The Forum Romanum (although
the Romans often referred to it
as the Forum Magnum or just the
Forum) was located in the valley
between the Palatine and the
Capitoline Hill and was the
commercial, religious and
political center of the city.
The Comizio (Latin Comitium) was the political center of
Rome, located in the Roman Forum. There were held the
oldest citizens' assemblies. There are few visible
remains after the Caesarian and Augustan
transformations that almost destroyed it. In the past it
occupied the northeastern corner of the Forum,
between the Basilica Emilia, the Arch of Septimius
Severus, and the Forum of Caesar. Caesar used most of
it to build the new Curia.
The term curia at the
beginning of the
monarchy indicated a
division of Roman
population (that is the
tribes that made up
society). It was later
used to signify the
place where the tribes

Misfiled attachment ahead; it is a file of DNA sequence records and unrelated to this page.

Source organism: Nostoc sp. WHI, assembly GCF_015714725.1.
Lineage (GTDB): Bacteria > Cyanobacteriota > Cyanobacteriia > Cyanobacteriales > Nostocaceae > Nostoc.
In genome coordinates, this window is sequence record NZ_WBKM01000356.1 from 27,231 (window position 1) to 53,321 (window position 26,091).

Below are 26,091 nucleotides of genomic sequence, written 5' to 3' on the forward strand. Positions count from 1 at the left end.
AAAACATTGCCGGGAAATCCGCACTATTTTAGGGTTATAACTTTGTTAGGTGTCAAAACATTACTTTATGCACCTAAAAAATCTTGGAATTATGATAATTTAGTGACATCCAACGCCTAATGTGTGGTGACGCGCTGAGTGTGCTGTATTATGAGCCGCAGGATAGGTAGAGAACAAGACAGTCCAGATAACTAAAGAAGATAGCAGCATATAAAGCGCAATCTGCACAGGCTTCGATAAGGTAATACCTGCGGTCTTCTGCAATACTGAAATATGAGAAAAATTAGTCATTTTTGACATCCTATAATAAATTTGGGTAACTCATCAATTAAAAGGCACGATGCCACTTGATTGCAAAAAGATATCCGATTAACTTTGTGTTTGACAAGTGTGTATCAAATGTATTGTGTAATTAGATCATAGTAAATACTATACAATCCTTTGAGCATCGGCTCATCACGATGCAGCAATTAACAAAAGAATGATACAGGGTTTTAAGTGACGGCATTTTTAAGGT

gathered to discuss
state affairs. The word
comes from the Latin
"co-viria", that literally
means "together or
assembly of men. "
The Rostra (rostrum in Latin) were a platforma in the Roman
Forum from which judges held their orations. The name
derived from the prows of enemy ships (rostrum note) torn off
by the Romans during the victorious battle of Anzio and
placed there in 338 BC. Speakers would stand on the rostra
and face the north side of the comitium towards the senate
house. The Republicans Rostra remained in use until they
were demolished to make way for Caesar’s Forum .
The Lateran Palace, built by Patriarch Constantine, is an ancient
building whose history dates back to Imperial Rome. It was the
official residence of the Roman pontiff for more than a thousand
years. It is next to the Basilica of ST John of Lateran, the cathedral
of Rome, and it contains the Holy See or Cathedra Romana. Sixtus V
ordered to destroy the remains of the ancient palace and built a
much smaller palace than the present building, designed by
Domenico Fontana, who was inspired by Palazzo Farnese.
The rebuilt Lateran Palace was used as the papal
summer residence since 1586 . Until the 19th
century popes were crowned in the Basilica of St
John of Lateran. The Lateran Palace now houses
the Historical Museum of the Papal States, the